By Kevin Sullivan and Abigail Dellapina
Recently, Facebook, Uber and Wells Fargo have each launched apology ad campaigns in order to address scandals the respective companies faced. A massive data breach and the overload of “fake news” hindered trust between Facebook and its users. Uber faced management scandals and sexual harassment claims that drove many customers to switch to its competitors. Last year Wells Fargo was sanctioned by federal regulators for creating millions of fake customer accounts and in April was fined $1 billion over mortgage and auto loan violations that resulted in some customers paying additional fees.
Millions of dollars have been spent on these campaigns, executed with print, digital, outdoor and television ads. The TV ads, including 60-second versions, have aired during expensive and highly viewed programs, such as “The Voice” and the NBA Playoffs. Each company took a distinctly different approach in their attempts to win back the trust of their customers.
The Wells Fargo spot: “Earning Back Your Trust.”
The Approach: With soft music playing over visuals of the old west, the spot establishes that generations ago Wells Fargo was built on trust. “We always found the way,” the voiceover says. “Until we lost it.” The music stops and for a second, the screen goes to black. The music returns with a driving beat and we’re told against visuals of smiling customers and energetic employees that “earning back your trust is our greatest priority.”
Accountability Meter: WF scores high on the accountability meter. Right before the video cuts to black, we see a computer screen that shows an online headline, “What’s Happening at Wells Fargo?” That transparency is effective, but what is most effective is how the spot gives at least one specific example of what WF is doing to fix its problems: “Ending product sales goals for branch bankers” – the issue that drove the creation of fake accounts – while reinforcing the voiceover with a visual of a corresponding news headline on a tablet.
What Works Best: In addition to being specific about how the company will address the scandal, the spot uses visuals (a young couple being approved for a mortgage) and music to forge an emotional connection and make the words more powerful. The tagline “Established 1852. Re-established 2018” is memorable and strikes the accountability chord as the spots final message.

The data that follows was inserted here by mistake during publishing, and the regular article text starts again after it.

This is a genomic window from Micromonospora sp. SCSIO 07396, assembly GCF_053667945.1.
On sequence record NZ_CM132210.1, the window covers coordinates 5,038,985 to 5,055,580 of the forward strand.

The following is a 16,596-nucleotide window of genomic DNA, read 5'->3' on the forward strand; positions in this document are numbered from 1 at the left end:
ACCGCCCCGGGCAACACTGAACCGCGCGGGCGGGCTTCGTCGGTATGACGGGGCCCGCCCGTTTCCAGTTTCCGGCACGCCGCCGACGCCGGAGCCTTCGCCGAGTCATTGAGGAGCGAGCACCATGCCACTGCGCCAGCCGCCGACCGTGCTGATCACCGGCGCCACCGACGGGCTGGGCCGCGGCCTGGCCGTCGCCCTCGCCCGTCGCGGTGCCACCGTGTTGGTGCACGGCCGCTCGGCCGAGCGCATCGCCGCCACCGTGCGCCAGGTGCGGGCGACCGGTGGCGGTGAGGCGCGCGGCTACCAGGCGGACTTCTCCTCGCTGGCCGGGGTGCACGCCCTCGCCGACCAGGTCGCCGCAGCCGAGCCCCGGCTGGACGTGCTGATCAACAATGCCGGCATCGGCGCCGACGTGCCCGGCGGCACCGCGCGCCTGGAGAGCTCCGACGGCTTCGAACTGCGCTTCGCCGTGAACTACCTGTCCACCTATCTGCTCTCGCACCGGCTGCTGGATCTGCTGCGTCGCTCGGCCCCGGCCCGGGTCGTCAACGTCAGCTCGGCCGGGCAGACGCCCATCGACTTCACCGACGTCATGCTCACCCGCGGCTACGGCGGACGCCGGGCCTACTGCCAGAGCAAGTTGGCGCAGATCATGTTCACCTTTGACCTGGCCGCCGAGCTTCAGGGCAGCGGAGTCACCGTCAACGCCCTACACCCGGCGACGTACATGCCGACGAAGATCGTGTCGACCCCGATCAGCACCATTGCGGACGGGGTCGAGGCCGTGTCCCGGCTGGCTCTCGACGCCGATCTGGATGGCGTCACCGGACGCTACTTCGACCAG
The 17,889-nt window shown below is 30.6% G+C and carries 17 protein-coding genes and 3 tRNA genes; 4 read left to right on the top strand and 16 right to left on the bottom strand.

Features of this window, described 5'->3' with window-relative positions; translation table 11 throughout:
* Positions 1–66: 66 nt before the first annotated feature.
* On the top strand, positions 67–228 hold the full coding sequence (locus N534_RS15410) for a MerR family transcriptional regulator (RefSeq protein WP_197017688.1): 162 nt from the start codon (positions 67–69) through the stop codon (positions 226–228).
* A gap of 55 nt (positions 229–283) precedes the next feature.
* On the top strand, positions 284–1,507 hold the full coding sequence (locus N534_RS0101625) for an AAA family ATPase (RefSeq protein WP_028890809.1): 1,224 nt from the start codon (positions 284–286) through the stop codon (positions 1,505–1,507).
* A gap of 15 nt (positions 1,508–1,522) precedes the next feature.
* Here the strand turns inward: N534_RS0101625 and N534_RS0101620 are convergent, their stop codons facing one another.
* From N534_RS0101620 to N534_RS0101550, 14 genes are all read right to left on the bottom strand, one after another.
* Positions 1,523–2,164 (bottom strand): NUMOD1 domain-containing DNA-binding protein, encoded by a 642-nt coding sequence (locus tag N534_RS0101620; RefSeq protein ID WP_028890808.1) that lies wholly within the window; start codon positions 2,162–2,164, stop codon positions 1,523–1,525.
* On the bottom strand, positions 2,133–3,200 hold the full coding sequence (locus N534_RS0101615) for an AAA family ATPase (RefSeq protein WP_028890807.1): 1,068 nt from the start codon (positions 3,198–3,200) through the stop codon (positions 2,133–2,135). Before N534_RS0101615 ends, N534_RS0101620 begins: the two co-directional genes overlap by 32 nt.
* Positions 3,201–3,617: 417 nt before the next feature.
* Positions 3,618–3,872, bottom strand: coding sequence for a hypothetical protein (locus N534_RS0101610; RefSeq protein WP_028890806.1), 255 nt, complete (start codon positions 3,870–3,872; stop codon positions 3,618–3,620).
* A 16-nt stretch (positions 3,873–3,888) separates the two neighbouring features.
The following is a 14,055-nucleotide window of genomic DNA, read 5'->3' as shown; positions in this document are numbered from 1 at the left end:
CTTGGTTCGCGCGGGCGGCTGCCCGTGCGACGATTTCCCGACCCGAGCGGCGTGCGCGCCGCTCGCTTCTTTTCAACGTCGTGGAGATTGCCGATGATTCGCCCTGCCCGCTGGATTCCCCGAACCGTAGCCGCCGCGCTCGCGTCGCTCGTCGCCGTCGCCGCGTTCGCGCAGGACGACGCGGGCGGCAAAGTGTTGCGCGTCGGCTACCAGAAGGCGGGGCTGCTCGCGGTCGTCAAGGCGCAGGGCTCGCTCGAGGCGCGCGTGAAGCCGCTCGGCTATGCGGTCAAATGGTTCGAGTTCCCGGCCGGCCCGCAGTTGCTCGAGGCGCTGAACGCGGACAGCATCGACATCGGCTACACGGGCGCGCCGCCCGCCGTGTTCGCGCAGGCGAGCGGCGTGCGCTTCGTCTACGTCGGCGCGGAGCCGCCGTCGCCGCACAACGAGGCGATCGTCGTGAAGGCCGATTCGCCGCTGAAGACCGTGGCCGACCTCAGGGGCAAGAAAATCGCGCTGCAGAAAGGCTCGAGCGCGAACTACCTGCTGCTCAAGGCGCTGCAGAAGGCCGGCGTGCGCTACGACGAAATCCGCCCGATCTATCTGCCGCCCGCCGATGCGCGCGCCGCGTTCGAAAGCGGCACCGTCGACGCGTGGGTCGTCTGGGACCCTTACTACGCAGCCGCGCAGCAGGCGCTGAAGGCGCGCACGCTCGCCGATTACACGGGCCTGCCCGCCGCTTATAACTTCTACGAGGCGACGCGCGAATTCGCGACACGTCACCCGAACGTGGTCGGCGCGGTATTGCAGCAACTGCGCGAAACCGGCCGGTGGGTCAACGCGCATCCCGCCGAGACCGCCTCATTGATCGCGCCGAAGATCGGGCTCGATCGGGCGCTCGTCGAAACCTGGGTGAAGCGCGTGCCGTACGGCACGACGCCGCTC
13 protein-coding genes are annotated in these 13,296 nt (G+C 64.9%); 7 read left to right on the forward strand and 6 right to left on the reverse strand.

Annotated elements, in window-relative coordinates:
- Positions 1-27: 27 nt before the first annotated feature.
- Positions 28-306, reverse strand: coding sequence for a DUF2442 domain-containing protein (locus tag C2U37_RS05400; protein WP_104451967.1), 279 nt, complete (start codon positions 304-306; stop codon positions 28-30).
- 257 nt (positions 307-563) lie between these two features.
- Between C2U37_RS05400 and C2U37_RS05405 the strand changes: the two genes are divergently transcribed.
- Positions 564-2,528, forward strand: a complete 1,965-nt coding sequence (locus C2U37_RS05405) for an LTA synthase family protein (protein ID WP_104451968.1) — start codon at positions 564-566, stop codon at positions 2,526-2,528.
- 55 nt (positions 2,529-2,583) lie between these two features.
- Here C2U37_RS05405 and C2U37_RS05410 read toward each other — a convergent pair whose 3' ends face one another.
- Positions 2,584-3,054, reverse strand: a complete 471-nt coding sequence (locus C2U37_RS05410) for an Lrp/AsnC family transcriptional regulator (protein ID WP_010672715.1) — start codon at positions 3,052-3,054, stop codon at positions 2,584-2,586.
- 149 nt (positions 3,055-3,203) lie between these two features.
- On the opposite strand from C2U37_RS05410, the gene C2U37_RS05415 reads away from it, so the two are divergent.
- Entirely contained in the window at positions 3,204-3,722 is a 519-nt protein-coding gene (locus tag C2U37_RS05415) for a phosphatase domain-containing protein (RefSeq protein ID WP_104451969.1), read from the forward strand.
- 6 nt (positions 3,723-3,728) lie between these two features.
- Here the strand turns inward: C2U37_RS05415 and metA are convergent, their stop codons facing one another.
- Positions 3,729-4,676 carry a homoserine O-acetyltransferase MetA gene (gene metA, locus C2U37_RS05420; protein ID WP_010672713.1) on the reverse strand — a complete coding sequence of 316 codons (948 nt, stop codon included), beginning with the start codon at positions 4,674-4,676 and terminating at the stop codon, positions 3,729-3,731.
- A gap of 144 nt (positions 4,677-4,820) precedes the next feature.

The Uber spot: “Moving Forward.”
The Approach: The Uber spot is all about the future. New CEO Dara Khosrowshahi talks directly to the camera and describes Uber’s “next chapter” and the emphasis the company is going to be placing on listening to its customers and making the passengers their priority. “It’s time to move in a new direction,” he says before promising better service and ride quality.
What Works Best: By introducing us to the new CEO, the apology feels like a personal appeal – and since he’s new, we can’t blame him for the old problems. It’s all about what he’s going to do and establishing his accountability for the fix. By having Khosrowshahi use the word “you” five times, he is individualizing the apology as if he is speaking with a single person and he wants that person to feel that he or she is empowered to help impact Uber’s business culture.
Accountability Meter: Uber has decided here to make no attempt to take responsibility for its past missteps – just for the future fix. The emphasis is on Khosrowshahi and how he excited he is to “write Uber’s next chapter with you.” He tells us one of Uber’s core values “is to always do the right thing.” He promises IF the company falls short, to be open, to take responsibility and to fix it. Humility matters in public apologies and Khosrowshahi saying “my” employees made me cringe. “Our” would have been a better call for this script.
The Facebook spot: “Here Together”
The Approach: Facebook, in its biggest ad campaign to date, takes the simplest approach of the three apology ads. Over soft, mildly upbeat music, the voiceover reminds us why we used to love Facebook…how it brought us all together…and how the company is committed to restoring that feeling – without taking responsibility for the missteps that derailed the brand.
What Works Best: The visuals are compelling and fun. We see regular people’s Facebook pages and the videos they share, comments they write, emojis they choose and friends they add. It shows people blowing out birthday candles, an infant’s first steps and even a changed relationship status. The viewer feels connected to the people in this commercial because it is so relatable.
Accountability Meter: Facebook scores low on accountability. In the spot, Facebook curiously refers to its mistakes in passive voice, as if it were the victim: “But then something happened. We had to deal with spam, clickbait, fake news and data misuse.” While its words about the fix are strong: “From now on Facebook will do more to keep you safe and protect your privacy,” the lack of specificity and overall accountability undermine what could have been a very effective ad.